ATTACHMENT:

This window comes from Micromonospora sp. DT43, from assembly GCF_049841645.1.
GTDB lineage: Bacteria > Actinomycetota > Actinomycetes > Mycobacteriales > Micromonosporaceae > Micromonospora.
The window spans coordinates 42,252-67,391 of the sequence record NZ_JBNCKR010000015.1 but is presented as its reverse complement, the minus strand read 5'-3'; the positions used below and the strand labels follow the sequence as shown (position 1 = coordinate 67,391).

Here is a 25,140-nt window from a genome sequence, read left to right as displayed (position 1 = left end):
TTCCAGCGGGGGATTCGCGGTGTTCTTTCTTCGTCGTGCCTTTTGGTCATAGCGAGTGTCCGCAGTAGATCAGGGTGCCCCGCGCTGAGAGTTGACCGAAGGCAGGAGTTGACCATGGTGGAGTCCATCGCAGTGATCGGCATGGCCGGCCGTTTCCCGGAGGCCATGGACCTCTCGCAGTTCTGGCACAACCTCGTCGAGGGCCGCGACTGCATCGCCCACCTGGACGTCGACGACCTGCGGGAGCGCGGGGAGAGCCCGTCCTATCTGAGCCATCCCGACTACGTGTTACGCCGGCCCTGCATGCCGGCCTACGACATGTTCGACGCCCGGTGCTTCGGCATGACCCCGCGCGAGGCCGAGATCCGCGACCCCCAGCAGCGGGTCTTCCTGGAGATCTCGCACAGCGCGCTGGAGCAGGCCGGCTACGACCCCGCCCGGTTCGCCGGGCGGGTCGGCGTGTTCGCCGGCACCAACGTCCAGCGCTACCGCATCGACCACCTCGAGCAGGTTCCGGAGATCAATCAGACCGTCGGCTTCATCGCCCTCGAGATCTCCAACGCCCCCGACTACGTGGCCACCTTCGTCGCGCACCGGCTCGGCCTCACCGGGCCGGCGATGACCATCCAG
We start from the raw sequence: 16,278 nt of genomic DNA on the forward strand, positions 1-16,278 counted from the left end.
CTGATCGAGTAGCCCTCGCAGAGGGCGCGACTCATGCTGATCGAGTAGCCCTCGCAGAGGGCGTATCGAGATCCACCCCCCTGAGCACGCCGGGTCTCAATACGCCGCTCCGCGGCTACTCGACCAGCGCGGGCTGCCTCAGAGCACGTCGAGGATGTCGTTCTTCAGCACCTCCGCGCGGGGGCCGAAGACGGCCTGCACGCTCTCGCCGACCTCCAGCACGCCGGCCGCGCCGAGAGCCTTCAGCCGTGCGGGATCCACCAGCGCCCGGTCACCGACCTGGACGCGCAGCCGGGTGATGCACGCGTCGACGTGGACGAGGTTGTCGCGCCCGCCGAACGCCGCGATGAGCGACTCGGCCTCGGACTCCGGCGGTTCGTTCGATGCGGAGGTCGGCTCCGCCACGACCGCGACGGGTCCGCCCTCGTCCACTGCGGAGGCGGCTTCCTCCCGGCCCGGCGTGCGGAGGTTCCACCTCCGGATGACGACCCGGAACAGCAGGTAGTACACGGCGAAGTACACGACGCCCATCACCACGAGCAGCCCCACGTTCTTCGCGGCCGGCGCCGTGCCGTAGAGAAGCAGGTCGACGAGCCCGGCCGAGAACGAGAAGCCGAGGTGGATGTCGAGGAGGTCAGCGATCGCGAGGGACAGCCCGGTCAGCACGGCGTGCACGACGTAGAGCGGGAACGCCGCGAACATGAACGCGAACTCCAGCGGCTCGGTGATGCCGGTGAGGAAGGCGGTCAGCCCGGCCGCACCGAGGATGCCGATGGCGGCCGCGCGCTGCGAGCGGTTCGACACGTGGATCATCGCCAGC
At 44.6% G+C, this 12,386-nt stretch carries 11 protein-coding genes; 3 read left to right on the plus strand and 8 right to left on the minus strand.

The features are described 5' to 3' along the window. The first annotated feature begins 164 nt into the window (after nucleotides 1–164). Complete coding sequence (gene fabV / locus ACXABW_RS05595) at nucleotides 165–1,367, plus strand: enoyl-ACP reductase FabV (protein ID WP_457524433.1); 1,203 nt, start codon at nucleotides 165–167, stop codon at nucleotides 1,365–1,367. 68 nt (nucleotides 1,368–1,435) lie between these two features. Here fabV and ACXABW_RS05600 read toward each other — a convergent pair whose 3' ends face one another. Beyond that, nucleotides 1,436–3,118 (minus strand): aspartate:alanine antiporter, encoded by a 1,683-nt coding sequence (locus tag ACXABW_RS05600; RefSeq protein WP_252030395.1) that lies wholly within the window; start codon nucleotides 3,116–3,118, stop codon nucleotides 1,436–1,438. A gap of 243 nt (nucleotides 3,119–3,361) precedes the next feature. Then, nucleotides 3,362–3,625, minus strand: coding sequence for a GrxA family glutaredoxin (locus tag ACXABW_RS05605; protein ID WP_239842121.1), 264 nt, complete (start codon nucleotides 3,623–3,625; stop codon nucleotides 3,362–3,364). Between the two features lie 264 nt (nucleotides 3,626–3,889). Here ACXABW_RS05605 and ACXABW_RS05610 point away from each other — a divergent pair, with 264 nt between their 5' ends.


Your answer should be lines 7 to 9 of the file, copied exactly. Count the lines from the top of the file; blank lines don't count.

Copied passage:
CTGATCGAGTAGCCCTCGCAGAGGGCGCGACTCATGCTGATCGAGTAGCCCTCGCAGAGGGCGTATCGAGATCCACCCCCCTGAGCACGCCGGGTCTCAATACGCCGCTCCGCGGCTACTCGACCAGCGCGGGCTGCCTCAGAGCACGTCGAGGATGTCGTTCTTCAGCACCTCCGCGCGGGGGCCGAAGACGGCCTGCACGCTCTCGCCGACCTCCAGCACGCCGGCCGCGCCGAGAGCCTTCAGCCGTGCGGGATCCACCAGCGCCCGGTCACCGACCTGGACGCGCAGCCGGGTGATGCACGCGTCGACGTGGACGAGGTTGTCGCGCCCGCCGAACGCCGCGATGAGCGACTCGGCCTCGGACTCCGGCGGTTCGTTCGATGCGGAGGTCGGCTCCGCCACGACCGCGACGGGTCCGCCCTCGTCCACTGCGGAGGCGGCTTCCTCCCGGCCCGGCGTGCGGAGGTTCCACCTCCGGATGACGACCCGGAACAGCAGGTAGTACACGGCGAAGTACACGACGCCCATCACCACGAGCAGCCCCACGTTCTTCGCGGCCGGCGCCGTGCCGTAGAGAAGCAGGTCGACGAGCCCGGCCGAGAACGAGAAGCCGAGGTGGATGTCGAGGAGGTCAGCGATCGCGAGGGACAGCCCGGTCAGCACGGCGTGCACGACGTAGAGCGGGAACGCCGCGAACATGAACGCGAACTCCAGCGGCTCGGTGATGCCGGTGAGGAAGGCGGTCAGCCCGGCCGCACCGAGGATGCCGATGGCGGCCGCGCGCTGCGAGCGGTTCGACACGTGGATCATCGCCAGC
At 44.6% G+C, this 12,386-nt stretch carries 11 protein-coding genes; 3 read left to right on the plus strand and 8 right to left on the minus strand.

The features are described 5' to 3' along the window. The first annotated feature begins 164 nt into the window (after nucleotides 1–164). Complete coding sequence (gene fabV / locus ACXABW_RS05595) at nucleotides 165–1,367, plus strand: enoyl-ACP reductase FabV (protein ID WP_457524433.1); 1,203 nt, start codon at nucleotides 165–167, stop codon at nucleotides 1,365–1,367. 68 nt (nucleotides 1,368–1,435) lie between these two features. Here fabV and ACXABW_RS05600 read toward each other — a convergent pair whose 3' ends face one another. Beyond that, nucleotides 1,436–3,118 (minus strand): aspartate:alanine antiporter, encoded by a 1,683-nt coding sequence (locus tag ACXABW_RS05600; RefSeq protein WP_252030395.1) that lies wholly within the window; start codon nucleotides 3,116–3,118, stop codon nucleotides 1,436–1,438. A gap of 243 nt (nucleotides 3,119–3,361) precedes the next feature. Then, nucleotides 3,362–3,625, minus strand: coding sequence for a GrxA family glutaredoxin (locus tag ACXABW_RS05605; protein ID WP_239842121.1), 264 nt, complete (start codon nucleotides 3,623–3,625; stop codon nucleotides 3,362–3,364). Between the two features lie 264 nt (nucleotides 3,626–3,889). Here ACXABW_RS05605 and ACXABW_RS05610 point away from each other — a divergent pair, with 264 nt between their 5' ends.